584: A Gap.

In education, the instinct of ownership is fundamental, and can be appealed to in many ways. In the house, training in order and neatness begins with the arrangement of the child’s own personal possessions. In the school, ownership is particularly important in connection with one of its special forms of activity, the collecting impulse. An object possibly not very interesting in itself, like a shell, a postage stamp, or a single map or drawing, will acquire an interest if it fills a gap in a collection or helps to complete a series. Much of the scholarly work of the world, so far as it is mere bibliography, memory, and erudition (and this lies at the basis of all our human scholarship), would seem to owe its interest rather to the way in which it gratifies the accumulating and collecting instinct than to any special appeal which it makes to our cravings after rationality. A man wishes a complete collection of information, wishes to know more about a subject than anybody else, much as another may wish to own more dollars or more early editions or more engravings before the letter than anybody else.

(William James, Talks to Teachers on Psychology. New York: Richard Holt & Company, 1916, pp. 56–57).

584: A Gap.

583: Singing Still.

A beautiful comparison to be drawn from those stars which are perhaps dead, gone out thousands of years ago, yet whose light endures, and will endure through centuries. Symbol of the dead genius and the immortality of his work. Homer seems to be singing still.

(Alphonse Daudet, “Notes on Life.” In: The Novels, Romances, and Memoirs of Alphonse Daudet, Vol. 14. Boston: Little, Brown and Company, 1904, pp. 200–201).

583: Singing Still.

581: A Refusal to Look the Truth Squarely in the Face.

Political correctness is about denial, usually in the weasel circumlocutory jargon which distorts and evades and seldom stands up to honest analysis.

It comes in many guises, some of them so effective that the PC can be difficult to detect. The silly euphemisms, apparently harmless, but forever dripping to wear away common sense.

(George MacDonald Fraser, “The Last Testament of Flashman’s Creator: How Britain has Destroyed Itself,Daily Mail, January 5, 2008).

581: A Refusal to Look the Truth Squarely in the Face.

580: Battle of the Eyes.

Political correctness is more than a ridiculous set of opinions; it’s also — and primarily — a tool of government coercion. Not only does it tilt any political discussion in favor of one set of arguments; it also gives the ruling class a doubt-expelling myth that provides a constant boost to morale and esprit de corps, much as class systems did in the days before democracy. People tend to snicker when the question of political correctness is raised: its practitioners because no one wants to be thought politically correct; and its targets because no one wants to admit to being coerced.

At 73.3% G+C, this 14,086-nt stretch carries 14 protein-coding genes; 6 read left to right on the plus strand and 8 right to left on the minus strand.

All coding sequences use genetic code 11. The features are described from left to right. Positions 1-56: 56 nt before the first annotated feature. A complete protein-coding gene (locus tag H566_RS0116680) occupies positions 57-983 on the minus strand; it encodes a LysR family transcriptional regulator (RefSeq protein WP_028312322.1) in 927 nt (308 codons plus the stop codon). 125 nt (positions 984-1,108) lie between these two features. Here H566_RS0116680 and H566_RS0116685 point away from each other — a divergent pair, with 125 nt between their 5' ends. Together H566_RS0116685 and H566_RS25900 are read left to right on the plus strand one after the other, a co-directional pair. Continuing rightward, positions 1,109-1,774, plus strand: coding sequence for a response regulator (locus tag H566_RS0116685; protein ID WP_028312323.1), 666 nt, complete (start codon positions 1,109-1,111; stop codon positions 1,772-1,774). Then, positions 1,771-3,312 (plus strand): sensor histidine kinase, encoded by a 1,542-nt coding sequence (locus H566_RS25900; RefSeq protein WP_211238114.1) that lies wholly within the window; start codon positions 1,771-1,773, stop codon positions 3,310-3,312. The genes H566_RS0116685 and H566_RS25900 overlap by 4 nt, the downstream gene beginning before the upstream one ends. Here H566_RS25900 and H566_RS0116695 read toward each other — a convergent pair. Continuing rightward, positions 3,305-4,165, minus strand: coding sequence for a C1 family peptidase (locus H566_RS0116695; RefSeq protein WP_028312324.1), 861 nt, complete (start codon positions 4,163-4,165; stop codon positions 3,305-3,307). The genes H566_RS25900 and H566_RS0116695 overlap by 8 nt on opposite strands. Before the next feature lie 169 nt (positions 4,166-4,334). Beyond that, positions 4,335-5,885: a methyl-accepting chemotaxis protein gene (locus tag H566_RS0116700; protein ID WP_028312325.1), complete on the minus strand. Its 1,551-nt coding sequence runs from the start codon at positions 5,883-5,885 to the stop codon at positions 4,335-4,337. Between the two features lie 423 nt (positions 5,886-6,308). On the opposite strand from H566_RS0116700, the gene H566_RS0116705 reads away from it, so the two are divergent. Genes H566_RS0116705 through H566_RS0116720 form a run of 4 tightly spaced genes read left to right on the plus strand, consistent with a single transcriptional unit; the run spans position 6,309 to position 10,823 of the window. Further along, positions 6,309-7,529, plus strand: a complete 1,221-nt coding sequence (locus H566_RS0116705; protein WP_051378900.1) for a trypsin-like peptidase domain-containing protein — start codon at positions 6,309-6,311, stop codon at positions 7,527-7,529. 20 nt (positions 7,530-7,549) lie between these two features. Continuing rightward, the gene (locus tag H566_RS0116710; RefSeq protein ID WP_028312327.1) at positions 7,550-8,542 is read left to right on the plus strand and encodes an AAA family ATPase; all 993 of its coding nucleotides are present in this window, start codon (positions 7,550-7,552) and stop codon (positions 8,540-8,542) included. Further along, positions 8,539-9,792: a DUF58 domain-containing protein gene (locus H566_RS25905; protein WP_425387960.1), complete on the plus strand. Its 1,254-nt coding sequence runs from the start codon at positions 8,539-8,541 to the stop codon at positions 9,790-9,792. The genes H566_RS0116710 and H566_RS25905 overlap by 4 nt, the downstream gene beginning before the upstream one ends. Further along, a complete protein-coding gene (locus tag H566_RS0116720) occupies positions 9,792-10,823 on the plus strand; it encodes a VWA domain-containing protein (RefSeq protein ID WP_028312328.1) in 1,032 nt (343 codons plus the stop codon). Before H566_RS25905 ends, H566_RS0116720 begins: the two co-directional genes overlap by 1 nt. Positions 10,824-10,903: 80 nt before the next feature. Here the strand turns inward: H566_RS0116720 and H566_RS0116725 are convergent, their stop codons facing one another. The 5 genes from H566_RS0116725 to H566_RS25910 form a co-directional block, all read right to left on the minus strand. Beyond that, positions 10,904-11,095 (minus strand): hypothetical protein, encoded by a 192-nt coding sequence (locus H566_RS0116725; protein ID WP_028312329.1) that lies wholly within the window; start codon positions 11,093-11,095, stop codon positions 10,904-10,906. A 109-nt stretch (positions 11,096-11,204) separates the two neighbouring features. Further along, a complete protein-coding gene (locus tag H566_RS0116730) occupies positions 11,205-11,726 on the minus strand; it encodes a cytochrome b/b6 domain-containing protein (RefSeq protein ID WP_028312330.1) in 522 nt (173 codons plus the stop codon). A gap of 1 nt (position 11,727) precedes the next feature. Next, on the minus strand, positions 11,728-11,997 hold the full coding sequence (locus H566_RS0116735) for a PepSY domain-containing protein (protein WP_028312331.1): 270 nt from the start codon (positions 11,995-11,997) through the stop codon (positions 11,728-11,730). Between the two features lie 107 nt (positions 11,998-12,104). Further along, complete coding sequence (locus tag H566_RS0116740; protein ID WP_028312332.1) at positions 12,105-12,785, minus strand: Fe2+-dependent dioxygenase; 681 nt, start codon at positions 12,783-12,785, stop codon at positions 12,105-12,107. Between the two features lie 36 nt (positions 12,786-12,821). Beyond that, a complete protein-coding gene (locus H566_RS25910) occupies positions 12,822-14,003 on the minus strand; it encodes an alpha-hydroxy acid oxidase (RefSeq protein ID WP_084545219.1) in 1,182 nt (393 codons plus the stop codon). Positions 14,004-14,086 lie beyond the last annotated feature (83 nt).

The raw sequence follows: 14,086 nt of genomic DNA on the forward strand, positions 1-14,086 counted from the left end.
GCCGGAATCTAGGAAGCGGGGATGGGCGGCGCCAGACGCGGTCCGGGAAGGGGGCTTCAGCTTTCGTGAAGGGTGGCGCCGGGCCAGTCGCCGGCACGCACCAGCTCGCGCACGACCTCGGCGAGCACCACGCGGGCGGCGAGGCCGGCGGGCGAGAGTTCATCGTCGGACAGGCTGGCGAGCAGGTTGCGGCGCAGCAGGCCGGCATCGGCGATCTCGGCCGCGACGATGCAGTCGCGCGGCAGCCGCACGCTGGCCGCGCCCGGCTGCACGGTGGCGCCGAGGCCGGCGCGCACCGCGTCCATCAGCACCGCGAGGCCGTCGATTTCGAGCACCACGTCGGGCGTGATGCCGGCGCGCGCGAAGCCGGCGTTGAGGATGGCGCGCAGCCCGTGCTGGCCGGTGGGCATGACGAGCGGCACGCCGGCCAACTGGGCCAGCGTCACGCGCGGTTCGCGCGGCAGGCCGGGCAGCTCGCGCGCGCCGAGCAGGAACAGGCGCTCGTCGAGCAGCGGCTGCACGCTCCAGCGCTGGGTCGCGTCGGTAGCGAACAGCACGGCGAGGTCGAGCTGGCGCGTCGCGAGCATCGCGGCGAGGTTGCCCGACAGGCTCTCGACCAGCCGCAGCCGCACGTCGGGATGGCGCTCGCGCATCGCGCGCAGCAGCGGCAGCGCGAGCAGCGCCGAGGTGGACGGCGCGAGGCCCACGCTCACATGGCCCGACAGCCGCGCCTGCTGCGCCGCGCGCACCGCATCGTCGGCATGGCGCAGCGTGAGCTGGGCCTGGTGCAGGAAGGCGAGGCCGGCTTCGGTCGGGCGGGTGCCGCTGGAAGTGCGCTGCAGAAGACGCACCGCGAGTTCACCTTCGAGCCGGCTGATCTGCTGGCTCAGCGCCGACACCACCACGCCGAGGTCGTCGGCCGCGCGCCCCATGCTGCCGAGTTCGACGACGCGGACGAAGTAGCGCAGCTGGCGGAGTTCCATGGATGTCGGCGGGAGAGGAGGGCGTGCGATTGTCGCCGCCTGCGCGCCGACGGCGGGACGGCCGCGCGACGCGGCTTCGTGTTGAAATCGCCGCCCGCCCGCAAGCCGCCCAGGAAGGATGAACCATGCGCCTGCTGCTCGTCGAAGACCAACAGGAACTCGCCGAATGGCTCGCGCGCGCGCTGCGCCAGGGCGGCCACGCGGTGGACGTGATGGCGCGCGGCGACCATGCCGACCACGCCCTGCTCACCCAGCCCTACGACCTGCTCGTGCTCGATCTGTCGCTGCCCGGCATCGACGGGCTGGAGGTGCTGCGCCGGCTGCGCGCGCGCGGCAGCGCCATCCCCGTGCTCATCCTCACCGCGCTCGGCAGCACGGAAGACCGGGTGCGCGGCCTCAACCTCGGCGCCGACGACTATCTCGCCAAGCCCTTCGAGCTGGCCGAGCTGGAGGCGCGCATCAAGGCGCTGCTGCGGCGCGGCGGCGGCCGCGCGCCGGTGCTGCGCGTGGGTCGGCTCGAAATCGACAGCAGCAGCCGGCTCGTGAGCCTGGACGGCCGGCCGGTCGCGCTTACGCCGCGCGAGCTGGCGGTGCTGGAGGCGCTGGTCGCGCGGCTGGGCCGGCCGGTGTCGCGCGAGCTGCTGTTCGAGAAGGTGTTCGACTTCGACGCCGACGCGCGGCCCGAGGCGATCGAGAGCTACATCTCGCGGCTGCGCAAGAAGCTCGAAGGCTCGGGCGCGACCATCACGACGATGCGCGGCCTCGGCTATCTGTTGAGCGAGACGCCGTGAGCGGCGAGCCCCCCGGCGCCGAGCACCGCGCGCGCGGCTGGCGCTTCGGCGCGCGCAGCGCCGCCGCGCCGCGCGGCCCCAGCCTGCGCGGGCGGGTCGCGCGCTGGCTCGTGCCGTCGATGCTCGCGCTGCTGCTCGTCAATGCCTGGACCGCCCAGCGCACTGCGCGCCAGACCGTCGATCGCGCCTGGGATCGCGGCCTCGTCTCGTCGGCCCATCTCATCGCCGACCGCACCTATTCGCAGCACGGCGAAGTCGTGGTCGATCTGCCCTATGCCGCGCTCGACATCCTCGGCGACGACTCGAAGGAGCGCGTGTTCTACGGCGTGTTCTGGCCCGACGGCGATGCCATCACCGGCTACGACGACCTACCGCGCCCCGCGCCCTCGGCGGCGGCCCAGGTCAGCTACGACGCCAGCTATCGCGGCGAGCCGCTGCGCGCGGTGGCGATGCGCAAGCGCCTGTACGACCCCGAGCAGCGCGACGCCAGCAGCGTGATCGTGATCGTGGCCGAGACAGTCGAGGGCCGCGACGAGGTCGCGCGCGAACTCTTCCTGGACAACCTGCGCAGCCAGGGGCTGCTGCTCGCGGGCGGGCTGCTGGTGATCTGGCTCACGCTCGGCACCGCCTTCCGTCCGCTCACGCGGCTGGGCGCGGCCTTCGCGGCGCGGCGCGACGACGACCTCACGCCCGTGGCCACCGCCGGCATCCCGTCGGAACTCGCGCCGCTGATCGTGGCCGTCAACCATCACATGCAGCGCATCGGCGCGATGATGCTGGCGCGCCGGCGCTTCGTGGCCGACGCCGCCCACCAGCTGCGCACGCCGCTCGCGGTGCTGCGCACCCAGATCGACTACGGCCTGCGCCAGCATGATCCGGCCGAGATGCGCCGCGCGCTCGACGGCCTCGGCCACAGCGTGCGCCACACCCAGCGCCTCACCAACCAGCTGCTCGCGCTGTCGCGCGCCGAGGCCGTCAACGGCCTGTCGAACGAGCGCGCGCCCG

(Christopher Caldwell, “The French, Coming Apart,City Journal, Spring 2017).

580: Battle of the Eyes.

579: Like One of the Great Painters of Old.

In his technical method […] Count Tolstoy is like one of the great painters of old. After forming the plan of his work, and gathering a great number of studies, he begins with a charcoal sketch, so to speak, and writes rapidly, not thinking of details. What he writes in this way he gives to Countess Sophia Andreevna to copy out, or to one of his daughters, or to one of his intimate friends, to whom this task may give pleasure. Lyof Nicolaievitch, Count Tolstoy, generally writes on quarto paper, of rather poor quality, in a big, rope-like handwriting, writing about twenty pages a day, amounting to some four or five thousand words. He has no special habits with regard to pens and paper. And when a firm in Moscow conceived the idea of giving to the world a “Tolstoyan pen,” it was discovered that on the subject of pens “Count Tolstoy had no opinion.” He works mostly in the morning, and considers this the best time of the day for work.

When the clean copy of his manuscript makes its appearance on the writing table, Count Tolstoy begins at once to work it all over again. But it still remains very much of a charcoal sketch. The manuscript is quickly dotted over with corrections, alterations, interlinear additions; at both sides, above and below, appear new thoughts and phrases, with inversions and transferences of sentences from one page to another. The whole is copied out again, and once more subjected to exactly the same process. A third time exactly the same thing happens. Some chapters Count Tolstoy has written more than ten times. At the same time, he pays almost no attention to details of wording, and even feels something like repugnance to everything closely clipped in art.

“All that often dries up the thought, and blunts the impression,” he says.

When he has once armed himself for writing, with reminiscences or observations, or with new views on the subject he is treating, Count Tolstoy works steadily and persistently at every chapter, only making short breaks for rest; and when he is in difficulties, taking refuge in a game of solitaire, until he sees his way clear. The intent search after the inner being of every hero he represents, forms at this stage Count Tolstoy’s chief task, and his favorite expression on this subject is: “Gold is found by persistent sifting and washing.”

(Charles Johnston, “How Count Tolstoy Writes,” The Arena, Vol. XXI, No. 3, 1899, pp. 269–270).

579: Like One of the Great Painters of Old.